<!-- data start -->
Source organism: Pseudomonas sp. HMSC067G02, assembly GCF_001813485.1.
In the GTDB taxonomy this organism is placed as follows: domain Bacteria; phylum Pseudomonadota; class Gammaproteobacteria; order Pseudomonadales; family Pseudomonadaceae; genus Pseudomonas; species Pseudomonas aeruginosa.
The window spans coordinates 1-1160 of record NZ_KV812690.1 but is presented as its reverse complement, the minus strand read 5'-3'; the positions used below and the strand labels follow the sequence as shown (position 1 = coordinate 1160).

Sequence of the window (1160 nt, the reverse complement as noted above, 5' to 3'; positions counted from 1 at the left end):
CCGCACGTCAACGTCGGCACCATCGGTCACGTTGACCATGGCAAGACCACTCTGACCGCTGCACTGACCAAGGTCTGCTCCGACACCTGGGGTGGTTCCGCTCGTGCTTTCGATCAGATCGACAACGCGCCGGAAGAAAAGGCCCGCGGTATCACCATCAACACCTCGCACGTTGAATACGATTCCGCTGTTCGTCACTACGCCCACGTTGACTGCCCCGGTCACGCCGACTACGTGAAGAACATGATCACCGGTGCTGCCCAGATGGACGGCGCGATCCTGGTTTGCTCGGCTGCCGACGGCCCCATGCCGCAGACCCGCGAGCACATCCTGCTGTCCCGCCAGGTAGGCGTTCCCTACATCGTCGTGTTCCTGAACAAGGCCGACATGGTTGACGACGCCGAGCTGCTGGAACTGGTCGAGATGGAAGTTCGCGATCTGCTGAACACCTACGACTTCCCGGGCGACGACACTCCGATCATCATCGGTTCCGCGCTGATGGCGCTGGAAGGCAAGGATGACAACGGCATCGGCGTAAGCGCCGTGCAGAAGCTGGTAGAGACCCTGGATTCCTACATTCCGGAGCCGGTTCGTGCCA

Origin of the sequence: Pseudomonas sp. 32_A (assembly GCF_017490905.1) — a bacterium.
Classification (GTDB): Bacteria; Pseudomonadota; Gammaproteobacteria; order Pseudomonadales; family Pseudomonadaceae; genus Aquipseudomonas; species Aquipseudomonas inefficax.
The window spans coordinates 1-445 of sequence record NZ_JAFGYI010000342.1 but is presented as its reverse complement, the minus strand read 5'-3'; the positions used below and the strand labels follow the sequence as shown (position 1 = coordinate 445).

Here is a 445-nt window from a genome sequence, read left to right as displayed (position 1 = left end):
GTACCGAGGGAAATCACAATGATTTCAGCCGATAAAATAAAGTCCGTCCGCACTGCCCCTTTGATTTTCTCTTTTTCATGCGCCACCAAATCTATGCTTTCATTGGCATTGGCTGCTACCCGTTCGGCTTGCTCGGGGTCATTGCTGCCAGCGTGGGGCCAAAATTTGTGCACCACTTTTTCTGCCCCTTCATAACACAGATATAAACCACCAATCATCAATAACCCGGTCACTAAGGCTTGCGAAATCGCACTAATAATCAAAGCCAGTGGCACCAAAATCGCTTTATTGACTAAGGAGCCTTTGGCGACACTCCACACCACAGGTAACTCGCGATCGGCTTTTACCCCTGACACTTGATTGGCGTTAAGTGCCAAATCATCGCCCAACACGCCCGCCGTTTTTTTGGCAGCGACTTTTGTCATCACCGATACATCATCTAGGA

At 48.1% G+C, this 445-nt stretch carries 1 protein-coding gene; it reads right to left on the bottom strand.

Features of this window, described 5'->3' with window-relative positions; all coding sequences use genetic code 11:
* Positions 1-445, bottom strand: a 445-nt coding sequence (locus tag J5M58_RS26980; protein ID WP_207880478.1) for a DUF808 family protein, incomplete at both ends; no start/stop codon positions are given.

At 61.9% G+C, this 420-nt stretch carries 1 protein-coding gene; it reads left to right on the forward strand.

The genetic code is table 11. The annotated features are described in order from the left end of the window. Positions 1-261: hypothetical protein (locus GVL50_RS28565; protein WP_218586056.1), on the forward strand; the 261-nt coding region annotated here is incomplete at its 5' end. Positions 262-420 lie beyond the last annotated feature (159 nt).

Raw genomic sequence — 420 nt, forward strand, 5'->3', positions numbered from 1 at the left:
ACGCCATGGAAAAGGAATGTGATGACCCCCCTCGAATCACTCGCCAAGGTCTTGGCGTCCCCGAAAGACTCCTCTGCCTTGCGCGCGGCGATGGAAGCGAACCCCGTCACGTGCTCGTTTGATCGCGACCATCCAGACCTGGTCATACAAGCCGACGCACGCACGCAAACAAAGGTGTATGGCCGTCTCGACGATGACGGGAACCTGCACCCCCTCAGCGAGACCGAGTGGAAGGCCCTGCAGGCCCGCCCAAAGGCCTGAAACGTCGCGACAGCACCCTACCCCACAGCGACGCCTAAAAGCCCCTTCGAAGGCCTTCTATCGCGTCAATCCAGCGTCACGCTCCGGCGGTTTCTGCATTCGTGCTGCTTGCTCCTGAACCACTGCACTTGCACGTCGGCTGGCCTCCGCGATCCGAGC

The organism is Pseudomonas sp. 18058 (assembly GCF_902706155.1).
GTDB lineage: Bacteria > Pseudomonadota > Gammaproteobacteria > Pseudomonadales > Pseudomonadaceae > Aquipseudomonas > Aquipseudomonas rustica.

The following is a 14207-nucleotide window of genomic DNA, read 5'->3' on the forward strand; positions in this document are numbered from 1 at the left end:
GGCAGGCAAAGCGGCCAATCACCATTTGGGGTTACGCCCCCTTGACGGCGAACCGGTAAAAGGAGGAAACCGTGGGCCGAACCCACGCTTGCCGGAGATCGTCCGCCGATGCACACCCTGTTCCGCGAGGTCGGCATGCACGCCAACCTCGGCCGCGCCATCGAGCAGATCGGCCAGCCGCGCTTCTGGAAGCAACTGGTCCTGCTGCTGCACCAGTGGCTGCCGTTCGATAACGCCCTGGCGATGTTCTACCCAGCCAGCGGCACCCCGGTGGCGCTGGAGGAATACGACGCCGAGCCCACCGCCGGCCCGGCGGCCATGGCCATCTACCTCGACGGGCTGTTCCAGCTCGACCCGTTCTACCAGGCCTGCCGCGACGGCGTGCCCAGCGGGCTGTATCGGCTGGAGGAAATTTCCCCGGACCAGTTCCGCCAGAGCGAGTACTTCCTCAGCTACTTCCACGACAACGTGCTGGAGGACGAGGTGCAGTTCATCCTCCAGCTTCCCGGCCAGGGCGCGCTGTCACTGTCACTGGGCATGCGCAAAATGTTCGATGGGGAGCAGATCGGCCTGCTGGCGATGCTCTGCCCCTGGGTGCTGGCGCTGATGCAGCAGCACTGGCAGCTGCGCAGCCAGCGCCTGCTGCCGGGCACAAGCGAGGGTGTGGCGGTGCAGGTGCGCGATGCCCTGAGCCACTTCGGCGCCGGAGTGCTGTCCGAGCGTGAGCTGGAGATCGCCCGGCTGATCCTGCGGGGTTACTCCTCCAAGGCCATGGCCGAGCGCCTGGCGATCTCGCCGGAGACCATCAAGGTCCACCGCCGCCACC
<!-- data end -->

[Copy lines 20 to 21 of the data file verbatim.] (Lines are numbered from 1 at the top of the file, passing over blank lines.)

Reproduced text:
The following is a 14207-nucleotide window of genomic DNA, read 5'->3' on the forward strand; positions in this document are numbered from 1 at the left end:
GGCAGGCAAAGCGGCCAATCACCATTTGGGGTTACGCCCCCTTGACGGCGAACCGGTAAAAGGAGGAAACCGTGGGCCGAACCCACGCTTGCCGGAGATCGTCCGCCGATGCACACCCTGTTCCGCGAGGTCGGCATGCACGCCAACCTCGGCCGCGCCATCGAGCAGATCGGCCAGCCGCGCTTCTGGAAGCAACTGGTCCTGCTGCTGCACCAGTGGCTGCCGTTCGATAACGCCCTGGCGATGTTCTACCCAGCCAGCGGCACCCCGGTGGCGCTGGAGGAATACGACGCCGAGCCCACCGCCGGCCCGGCGGCCATGGCCATCTACCTCGACGGGCTGTTCCAGCTCGACCCGTTCTACCAGGCCTGCCGCGACGGCGTGCCCAGCGGGCTGTATCGGCTGGAGGAAATTTCCCCGGACCAGTTCCGCCAGAGCGAGTACTTCCTCAGCTACTTCCACGACAACGTGCTGGAGGACGAGGTGCAGTTCATCCTCCAGCTTCCCGGCCAGGGCGCGCTGTCACTGTCACTGGGCATGCGCAAAATGTTCGATGGGGAGCAGATCGGCCTGCTGGCGATGCTCTGCCCCTGGGTGCTGGCGCTGATGCAGCAGCACTGGCAGCTGCGCAGCCAGCGCCTGCTGCCGGGCACAAGCGAGGGTGTGGCGGTGCAGGTGCGCGATGCCCTGAGCCACTTCGGCGCCGGAGTGCTGTCCGAGCGTGAGCTGGAGATCGCCCGGCTGATCCTGCGGGGTTACTCCTCCAAGGCCATGGCCGAGCGCCTGGCGATCTCGCCGGAGACCATCAAGGTCCACCGCCGCCACC